The Mets, Who You Might Remember Were Cowards at the Trade Deadline, Got Swept By the Braves in a Pivotal Series

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The Mets, Who You Might Remember Were Cowards at the Trade Deadline, Got Swept By the Braves in a Pivotal Series

Chicago Cubs

Last night, the Atlanta Braves completed a three-game sweep of the New York Mets, who’d had their three best starters go in the series (Jacob deGrom, Max Scherzer, and Chris Bassitt). It was a pivotal series in the season, and the Braves handled their business against the best the Mets could throw at them.

The sweep pushed the Mets two games back of the Braves, and set them up for a brutal start to the postseason:

Oof.

Hey, congrats on counting those chickens back on August 2, Mets.

It’s not like I’m saying a better Trade Deadline would’ve resulted in a different outcome in this particular series, or even a derailing of the hard-charging Braves. We can’t know. But that’s kinda the whole problem: the Mets treated this year’s team like a sure thing that needed no significant additions at the deadline. They couldn’t know what might be coming, and they acted like having extra chances to win in 2023 and 2024 were more valuable than having the best possible chance this year. So I am voraciously consuming any and every bit of struggle that befalls them.

For example, when the Cubs swept the Mets earlier this month, it was extra delicious to me:

I just don’t like the Mets. I like some of their players. I like some of their fans. But overall, I have no interest in seeing the organization succeed.

That feeling was made all the more strong at this year’s trade deadline, when the Mets – seemingly a perfect fit in so many ways to trade with the Cubs – decided to go the cheap route, perhaps feeling burned by last year’s Báez-Pete-Crow-Armstrong swap. It was a cowardly move that potentially hurt the Cubs (long-term TBD), but it also just bothered me as a baseball fan. When you have a roster like the Mets, with so much concentrated talent and older impact pitching, and a huge lead in your division like they did at the time, that’s when you put the foot on the gas and really make significant additions for the postseason. The Mets didn’t, and it made me so annoyed.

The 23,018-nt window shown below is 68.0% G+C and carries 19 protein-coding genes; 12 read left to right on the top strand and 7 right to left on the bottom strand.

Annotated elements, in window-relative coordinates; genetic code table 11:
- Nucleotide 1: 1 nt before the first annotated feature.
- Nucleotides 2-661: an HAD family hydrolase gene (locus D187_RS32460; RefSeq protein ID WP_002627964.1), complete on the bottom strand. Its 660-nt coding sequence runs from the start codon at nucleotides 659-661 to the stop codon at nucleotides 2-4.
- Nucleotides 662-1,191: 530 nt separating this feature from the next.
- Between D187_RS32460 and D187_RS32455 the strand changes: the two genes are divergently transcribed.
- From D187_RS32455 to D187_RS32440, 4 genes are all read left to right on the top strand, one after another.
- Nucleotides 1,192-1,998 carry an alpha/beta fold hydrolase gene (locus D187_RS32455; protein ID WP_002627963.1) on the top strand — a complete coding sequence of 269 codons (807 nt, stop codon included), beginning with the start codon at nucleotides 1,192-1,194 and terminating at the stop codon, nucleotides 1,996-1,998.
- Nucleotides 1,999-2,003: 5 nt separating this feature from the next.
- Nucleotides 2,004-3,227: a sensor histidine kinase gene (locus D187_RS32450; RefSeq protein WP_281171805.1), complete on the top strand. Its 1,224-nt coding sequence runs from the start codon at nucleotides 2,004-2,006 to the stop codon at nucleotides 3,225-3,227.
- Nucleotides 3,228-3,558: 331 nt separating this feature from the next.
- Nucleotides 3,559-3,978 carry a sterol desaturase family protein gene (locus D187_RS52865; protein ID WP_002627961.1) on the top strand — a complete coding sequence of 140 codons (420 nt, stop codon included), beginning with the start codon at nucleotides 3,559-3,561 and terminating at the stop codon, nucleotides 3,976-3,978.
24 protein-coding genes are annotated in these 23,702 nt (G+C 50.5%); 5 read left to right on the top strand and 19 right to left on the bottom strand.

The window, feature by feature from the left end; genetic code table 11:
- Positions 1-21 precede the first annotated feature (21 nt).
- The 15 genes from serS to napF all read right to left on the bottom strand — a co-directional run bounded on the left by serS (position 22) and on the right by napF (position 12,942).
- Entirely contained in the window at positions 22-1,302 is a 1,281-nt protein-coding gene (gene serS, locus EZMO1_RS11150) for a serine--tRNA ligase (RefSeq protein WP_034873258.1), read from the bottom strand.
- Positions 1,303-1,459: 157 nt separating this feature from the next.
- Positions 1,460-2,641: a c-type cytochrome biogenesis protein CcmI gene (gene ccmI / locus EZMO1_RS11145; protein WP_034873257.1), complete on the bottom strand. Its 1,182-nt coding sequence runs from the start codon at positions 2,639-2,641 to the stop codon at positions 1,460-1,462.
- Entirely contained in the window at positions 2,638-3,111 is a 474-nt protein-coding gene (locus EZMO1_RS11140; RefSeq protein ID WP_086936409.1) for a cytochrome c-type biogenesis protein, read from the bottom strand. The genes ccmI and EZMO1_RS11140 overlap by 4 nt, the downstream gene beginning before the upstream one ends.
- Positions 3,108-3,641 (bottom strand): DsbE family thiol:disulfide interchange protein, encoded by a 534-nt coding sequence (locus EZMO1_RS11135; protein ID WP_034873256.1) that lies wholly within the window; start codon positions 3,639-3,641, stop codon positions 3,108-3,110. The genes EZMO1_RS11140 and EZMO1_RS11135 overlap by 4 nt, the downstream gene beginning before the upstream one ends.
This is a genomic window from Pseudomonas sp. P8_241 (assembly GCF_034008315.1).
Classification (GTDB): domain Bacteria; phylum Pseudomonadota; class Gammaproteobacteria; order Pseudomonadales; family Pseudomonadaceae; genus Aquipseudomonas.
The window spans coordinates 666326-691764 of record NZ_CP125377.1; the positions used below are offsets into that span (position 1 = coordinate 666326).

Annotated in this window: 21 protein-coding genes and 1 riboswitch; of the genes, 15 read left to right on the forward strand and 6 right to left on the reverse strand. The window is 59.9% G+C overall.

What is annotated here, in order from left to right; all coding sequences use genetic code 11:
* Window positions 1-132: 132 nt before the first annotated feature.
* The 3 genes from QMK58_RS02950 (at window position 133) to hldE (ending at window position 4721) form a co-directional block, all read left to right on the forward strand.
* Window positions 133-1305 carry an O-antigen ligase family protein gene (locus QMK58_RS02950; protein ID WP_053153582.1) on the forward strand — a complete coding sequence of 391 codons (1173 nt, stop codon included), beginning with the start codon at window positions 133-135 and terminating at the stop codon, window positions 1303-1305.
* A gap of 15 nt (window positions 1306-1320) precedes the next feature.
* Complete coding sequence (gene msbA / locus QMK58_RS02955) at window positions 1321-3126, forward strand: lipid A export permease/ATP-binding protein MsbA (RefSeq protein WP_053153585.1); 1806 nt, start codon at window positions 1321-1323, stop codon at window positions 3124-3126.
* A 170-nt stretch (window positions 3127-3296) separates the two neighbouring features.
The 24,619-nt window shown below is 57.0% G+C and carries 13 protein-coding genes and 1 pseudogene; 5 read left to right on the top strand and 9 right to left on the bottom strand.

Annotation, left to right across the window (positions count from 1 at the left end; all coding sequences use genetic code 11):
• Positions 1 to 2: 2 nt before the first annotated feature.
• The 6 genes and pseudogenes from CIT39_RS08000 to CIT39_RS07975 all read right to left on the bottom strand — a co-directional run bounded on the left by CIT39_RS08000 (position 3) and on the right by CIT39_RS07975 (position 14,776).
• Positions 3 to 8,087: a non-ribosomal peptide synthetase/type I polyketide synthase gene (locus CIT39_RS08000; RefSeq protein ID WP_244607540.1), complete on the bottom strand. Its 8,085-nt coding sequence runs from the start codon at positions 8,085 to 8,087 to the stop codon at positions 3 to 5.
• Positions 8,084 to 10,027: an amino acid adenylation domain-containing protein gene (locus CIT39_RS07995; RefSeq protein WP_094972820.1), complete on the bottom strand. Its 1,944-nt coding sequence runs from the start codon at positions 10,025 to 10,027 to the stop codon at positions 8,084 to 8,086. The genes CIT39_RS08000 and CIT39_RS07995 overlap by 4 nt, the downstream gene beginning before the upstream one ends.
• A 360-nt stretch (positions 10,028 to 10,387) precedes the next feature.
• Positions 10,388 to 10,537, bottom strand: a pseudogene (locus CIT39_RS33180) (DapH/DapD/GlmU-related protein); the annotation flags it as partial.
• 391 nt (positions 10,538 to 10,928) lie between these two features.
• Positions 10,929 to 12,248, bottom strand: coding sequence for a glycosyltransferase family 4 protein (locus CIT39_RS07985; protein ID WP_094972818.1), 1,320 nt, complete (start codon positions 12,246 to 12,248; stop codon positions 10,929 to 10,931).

The fall from the highest heights of their odds of winning the NL East – peaking right around the Trade Deadline – has been extreme:

Now, there certainly is one bit of fairness to point out. It’s not like the Mets have crumbled completely, and the story of the East is mostly about the Braves going absolutely nuts in the second half. That said, the Mets are just 25-22 since August 10. (The Chicago Cubs are 29-21 in that same period. EXTRA HARD TEA-SIP.)

Looking ahead, and ultimately circling back to the whole point of why I get so petty about what the Mets chose NOT to do at the deadline, all the Mets will be able to do from here is just keep spending more money:

Hey, if that’s what the Mets do – if Steve Cohen wants to push his already enormous payroll up toward $400 million, then so be it. But even doing that, just to keep this group together, is not going to guarantee them as good of a shot next year as they had this year. And that’s all it is: a shot. The Mets had an ALREADY-ESTABLISHED chance this year come August 2, and they proceeded like cowards.

I feel bad for some of the fans, but you better believe I’ll be rooting for an early playoff exit for the Mets against the Padres. And then if I have to root for the Dodgers from there, well, I’ll just do what I have to do as a Professionally Petty Fan.


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Author: Brett Taylor

Brett Taylor is the Editor and Lead Cubs Writer at Bleacher Nation, and you can find him on Twitter at @BleacherNation and @Brett_A_Taylor.